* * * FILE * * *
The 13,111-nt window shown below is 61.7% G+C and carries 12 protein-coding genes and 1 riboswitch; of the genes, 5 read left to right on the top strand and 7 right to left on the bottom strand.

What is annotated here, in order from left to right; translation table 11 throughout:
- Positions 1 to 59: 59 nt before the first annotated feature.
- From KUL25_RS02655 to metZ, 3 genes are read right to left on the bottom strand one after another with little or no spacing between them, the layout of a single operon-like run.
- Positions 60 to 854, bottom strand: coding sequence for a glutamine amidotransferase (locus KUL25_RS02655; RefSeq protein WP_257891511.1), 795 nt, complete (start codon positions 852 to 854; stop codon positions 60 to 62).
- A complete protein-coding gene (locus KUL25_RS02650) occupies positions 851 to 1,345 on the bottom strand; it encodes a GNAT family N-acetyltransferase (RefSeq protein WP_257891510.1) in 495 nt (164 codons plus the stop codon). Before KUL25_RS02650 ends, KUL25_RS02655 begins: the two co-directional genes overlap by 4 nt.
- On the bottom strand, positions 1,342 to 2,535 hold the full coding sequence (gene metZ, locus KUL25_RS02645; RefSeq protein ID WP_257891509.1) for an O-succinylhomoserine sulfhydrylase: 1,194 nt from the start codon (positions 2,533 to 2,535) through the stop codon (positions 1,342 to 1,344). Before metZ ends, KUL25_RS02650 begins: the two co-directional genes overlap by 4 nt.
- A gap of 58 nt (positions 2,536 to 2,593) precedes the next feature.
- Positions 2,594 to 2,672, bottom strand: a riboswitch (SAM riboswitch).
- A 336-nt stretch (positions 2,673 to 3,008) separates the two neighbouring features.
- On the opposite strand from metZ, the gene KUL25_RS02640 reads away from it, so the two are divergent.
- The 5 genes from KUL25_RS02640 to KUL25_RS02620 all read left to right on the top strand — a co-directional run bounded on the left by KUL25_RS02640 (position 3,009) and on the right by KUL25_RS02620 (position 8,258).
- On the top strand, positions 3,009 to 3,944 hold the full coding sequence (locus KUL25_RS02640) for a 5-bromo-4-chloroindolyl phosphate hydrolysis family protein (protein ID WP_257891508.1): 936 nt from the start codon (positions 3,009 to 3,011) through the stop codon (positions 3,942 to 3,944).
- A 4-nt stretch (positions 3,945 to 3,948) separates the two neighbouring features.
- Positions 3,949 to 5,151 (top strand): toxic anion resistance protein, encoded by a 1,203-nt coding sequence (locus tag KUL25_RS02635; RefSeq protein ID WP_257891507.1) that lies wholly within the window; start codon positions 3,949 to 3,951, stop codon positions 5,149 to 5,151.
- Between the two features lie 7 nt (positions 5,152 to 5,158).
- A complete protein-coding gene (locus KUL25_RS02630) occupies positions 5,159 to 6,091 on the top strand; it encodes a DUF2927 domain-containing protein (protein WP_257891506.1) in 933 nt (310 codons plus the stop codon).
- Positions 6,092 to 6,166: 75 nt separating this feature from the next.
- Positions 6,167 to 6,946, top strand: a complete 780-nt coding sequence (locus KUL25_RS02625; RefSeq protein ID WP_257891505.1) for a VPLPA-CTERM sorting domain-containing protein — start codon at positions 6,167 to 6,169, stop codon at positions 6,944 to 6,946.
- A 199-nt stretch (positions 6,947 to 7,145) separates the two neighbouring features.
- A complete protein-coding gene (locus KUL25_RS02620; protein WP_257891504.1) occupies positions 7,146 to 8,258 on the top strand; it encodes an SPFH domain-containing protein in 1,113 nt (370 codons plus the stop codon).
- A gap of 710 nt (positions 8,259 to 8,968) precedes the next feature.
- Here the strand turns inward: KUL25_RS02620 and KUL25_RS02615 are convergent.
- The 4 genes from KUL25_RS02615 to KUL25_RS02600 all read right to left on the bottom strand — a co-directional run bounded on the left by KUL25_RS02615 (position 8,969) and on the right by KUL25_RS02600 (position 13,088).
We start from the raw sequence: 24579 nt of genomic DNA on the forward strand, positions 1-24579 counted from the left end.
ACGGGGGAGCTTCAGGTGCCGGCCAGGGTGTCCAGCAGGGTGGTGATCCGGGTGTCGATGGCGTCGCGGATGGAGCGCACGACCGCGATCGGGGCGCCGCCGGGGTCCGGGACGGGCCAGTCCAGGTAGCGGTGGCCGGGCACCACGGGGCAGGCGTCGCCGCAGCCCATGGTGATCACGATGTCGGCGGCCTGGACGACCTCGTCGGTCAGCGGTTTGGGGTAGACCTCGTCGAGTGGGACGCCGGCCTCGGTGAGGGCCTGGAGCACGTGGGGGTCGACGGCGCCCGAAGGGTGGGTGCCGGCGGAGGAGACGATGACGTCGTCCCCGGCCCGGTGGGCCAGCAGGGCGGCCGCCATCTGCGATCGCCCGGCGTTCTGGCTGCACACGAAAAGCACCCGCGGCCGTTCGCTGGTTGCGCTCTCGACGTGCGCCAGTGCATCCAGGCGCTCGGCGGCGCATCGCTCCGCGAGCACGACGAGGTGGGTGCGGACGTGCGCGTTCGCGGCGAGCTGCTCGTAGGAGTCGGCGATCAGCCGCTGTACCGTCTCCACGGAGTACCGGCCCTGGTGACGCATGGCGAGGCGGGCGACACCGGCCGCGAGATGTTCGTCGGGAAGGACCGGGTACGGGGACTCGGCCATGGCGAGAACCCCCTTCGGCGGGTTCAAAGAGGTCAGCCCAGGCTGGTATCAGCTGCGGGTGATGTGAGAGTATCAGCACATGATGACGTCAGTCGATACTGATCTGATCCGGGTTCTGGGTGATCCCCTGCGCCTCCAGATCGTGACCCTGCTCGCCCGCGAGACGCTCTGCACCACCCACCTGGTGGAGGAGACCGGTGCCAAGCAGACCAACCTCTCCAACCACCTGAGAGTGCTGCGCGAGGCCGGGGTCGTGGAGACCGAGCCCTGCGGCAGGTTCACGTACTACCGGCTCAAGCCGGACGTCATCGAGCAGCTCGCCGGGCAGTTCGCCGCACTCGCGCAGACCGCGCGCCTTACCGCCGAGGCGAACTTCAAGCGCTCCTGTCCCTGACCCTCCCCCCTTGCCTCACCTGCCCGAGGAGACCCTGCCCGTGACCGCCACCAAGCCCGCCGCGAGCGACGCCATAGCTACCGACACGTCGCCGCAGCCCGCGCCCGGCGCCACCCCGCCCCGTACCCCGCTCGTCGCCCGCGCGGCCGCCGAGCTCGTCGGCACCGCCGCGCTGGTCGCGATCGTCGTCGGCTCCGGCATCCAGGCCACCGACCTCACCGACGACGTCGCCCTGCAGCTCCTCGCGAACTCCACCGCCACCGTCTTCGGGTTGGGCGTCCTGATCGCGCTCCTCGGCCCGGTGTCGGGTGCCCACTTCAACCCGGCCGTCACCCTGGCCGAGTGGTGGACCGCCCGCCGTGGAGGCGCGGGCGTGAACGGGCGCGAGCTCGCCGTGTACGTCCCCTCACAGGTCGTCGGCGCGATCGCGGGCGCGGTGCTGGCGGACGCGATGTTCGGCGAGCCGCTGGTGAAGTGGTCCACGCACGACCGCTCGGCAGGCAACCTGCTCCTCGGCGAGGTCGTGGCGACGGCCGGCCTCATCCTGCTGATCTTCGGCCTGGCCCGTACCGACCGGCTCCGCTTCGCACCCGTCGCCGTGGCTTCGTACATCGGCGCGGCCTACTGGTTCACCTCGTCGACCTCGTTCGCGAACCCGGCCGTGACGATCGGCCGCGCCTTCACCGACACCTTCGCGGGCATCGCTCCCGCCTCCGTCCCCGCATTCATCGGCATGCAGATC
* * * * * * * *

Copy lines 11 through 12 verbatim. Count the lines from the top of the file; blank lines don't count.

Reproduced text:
- On the opposite strand from metZ, the gene KUL25_RS02640 reads away from it, so the two are divergent.
- The 5 genes from KUL25_RS02640 to KUL25_RS02620 all read left to right on the top strand — a co-directional run bounded on the left by KUL25_RS02640 (position 3,009) and on the right by KUL25_RS02620 (position 8,258).